Metal Meadow at Camp Eternal Hell Chamber is a group exhibition taking place at artist Brian Kokoska's upstate residence. Participating artists are invited to take over an emptied room inside the mid-1800s farmhouse in the small hamlet of Mineral Springs, Cobleskill, NY. Kokoska's solo exhibitions often invite other artists to present existing works within his own installations. Metal Meadow is a retrospective of artists who have presented works alongside him in previous collaborative environments, and shows he has curated. The exhibition includes additional invitees by Kokoska and Nathaniel Hitchcock, and is organized in collaboration with Elaine Levy of Levy.Delval, Brussels.
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Metal Meadow is conceived as a group exhibition, a singular installation, and an immersive environment– intended to engage each of the participating artist's practices with the architecture of the farmhouse. Even as each artist is allotted separate areas within the building, the project positions itself as an encompassing environment by incorporating the building as a sculptural element–to be inhabited equally by both visitors and artworks. As an installation, it investigates archetypal tropes of the haunted house; a sentient architecture, brought to life and animated by supernatural elements. The presented works thematically engage with stillness, terror, memory and death, and the possibilities of emotional emergence facilitated by non-human objects and images.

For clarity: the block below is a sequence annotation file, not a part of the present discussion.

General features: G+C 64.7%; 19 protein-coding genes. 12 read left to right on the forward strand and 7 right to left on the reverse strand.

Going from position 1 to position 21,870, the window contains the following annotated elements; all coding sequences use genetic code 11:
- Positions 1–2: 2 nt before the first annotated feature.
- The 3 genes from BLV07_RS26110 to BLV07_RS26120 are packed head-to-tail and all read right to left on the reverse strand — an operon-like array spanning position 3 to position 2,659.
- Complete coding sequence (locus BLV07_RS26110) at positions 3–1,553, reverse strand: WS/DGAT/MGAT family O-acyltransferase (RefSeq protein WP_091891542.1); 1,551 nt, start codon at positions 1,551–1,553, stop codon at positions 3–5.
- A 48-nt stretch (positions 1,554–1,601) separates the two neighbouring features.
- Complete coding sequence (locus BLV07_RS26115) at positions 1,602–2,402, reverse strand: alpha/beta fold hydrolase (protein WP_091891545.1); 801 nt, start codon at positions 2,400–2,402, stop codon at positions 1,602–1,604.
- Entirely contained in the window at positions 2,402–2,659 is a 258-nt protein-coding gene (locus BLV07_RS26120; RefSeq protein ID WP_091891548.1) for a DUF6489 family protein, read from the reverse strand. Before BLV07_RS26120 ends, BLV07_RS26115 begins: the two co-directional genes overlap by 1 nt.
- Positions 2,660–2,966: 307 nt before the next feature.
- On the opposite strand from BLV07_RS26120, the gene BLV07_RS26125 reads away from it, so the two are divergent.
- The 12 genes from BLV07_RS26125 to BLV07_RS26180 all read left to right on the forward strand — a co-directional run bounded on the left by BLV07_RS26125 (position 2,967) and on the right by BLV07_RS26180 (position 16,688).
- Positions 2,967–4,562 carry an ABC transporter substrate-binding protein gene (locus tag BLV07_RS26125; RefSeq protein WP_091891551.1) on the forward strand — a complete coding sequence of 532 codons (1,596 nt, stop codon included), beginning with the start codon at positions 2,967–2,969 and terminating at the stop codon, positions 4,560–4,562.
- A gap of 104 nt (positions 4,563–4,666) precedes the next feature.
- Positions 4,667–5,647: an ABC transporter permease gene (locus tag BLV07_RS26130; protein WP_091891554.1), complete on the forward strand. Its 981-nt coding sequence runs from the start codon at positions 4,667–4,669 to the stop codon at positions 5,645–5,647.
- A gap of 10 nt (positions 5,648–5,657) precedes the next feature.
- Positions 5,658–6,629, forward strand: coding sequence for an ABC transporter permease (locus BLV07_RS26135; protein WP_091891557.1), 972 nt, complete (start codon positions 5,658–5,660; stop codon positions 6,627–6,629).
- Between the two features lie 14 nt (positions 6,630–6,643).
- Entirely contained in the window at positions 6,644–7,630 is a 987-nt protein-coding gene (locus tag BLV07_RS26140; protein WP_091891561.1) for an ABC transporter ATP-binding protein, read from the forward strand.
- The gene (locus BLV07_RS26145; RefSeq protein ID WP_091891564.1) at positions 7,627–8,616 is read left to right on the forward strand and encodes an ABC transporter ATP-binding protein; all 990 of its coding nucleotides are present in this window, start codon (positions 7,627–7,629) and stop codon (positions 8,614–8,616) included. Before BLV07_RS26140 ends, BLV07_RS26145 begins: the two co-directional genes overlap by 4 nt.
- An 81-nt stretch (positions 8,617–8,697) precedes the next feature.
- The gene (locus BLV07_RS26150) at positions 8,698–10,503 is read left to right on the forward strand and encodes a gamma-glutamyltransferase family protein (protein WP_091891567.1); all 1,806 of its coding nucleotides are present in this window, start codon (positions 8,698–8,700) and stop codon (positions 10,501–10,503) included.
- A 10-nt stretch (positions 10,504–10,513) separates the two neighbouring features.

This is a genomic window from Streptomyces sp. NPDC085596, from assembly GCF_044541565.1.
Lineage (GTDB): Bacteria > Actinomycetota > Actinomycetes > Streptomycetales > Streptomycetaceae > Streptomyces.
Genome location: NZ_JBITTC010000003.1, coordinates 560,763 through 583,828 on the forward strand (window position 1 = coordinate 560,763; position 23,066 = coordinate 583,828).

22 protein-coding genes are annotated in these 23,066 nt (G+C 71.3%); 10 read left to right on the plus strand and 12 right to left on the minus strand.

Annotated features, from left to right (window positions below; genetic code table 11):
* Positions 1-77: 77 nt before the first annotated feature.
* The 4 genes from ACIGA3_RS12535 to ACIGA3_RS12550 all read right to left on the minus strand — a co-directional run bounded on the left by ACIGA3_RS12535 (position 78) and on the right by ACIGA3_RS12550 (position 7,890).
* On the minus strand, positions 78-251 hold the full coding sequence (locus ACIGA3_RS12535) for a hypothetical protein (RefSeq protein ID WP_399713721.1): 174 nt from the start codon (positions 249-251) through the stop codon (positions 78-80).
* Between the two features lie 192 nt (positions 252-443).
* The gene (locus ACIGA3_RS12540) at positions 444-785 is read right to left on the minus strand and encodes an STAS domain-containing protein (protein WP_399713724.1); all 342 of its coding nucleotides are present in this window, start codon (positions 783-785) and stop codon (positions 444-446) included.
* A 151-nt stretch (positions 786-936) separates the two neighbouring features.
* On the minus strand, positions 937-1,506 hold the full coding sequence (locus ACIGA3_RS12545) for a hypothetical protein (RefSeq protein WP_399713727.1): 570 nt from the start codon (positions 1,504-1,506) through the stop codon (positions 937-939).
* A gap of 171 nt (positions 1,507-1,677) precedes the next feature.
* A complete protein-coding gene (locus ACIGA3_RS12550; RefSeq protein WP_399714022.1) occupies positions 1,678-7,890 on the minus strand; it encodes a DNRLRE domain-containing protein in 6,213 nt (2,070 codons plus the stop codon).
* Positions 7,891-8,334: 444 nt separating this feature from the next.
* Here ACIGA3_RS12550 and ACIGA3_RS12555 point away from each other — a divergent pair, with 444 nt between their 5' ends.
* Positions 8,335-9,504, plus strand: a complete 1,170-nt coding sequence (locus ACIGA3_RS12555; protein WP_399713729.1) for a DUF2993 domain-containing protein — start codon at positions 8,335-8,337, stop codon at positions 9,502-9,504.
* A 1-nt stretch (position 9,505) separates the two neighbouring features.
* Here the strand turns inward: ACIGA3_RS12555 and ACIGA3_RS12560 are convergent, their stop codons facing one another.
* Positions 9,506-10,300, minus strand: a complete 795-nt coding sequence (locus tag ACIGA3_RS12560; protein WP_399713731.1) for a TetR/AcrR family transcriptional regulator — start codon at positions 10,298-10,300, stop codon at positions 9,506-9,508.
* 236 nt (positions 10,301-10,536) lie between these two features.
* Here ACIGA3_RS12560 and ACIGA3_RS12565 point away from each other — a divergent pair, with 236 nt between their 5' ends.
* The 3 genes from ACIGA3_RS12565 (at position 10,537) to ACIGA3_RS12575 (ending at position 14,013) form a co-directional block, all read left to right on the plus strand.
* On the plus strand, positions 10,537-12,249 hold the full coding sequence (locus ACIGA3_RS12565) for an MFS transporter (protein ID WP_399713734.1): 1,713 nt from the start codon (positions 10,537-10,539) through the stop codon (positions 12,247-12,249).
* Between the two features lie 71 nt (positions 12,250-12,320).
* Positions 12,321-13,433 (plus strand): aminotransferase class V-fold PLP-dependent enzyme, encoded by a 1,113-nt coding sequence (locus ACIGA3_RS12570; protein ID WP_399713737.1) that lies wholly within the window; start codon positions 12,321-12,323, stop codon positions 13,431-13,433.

The works' domestic siting provides a slight, uncanny shift in experience, as viewers are resituated as active inhabitants, disorienting their relationship to the artworks. Though, their agency is neutered by formal conventions of the exhibition, as they are disallowed from direct interaction with the works; roving around the space as disembodied, though all-seeing (perhaps like that of a camera pointed at its filmic subject). They assume the role of apparitions haunting the farmhouse; opening or closing doors, cabinets, pushing around domestic objects–a wine glass, a trash can–or attempting to turn the knob on a locked door. We can imagine these actions, from the perspective of the artworks, to be the performance of the house itself. The relationship reversal of the presented works and the visitors distorts the typical exhibition dynamic into one that features the tension of cohabitation without collaboration or negotiation, producing mutual observation with an unbridgeable and detached gaze.
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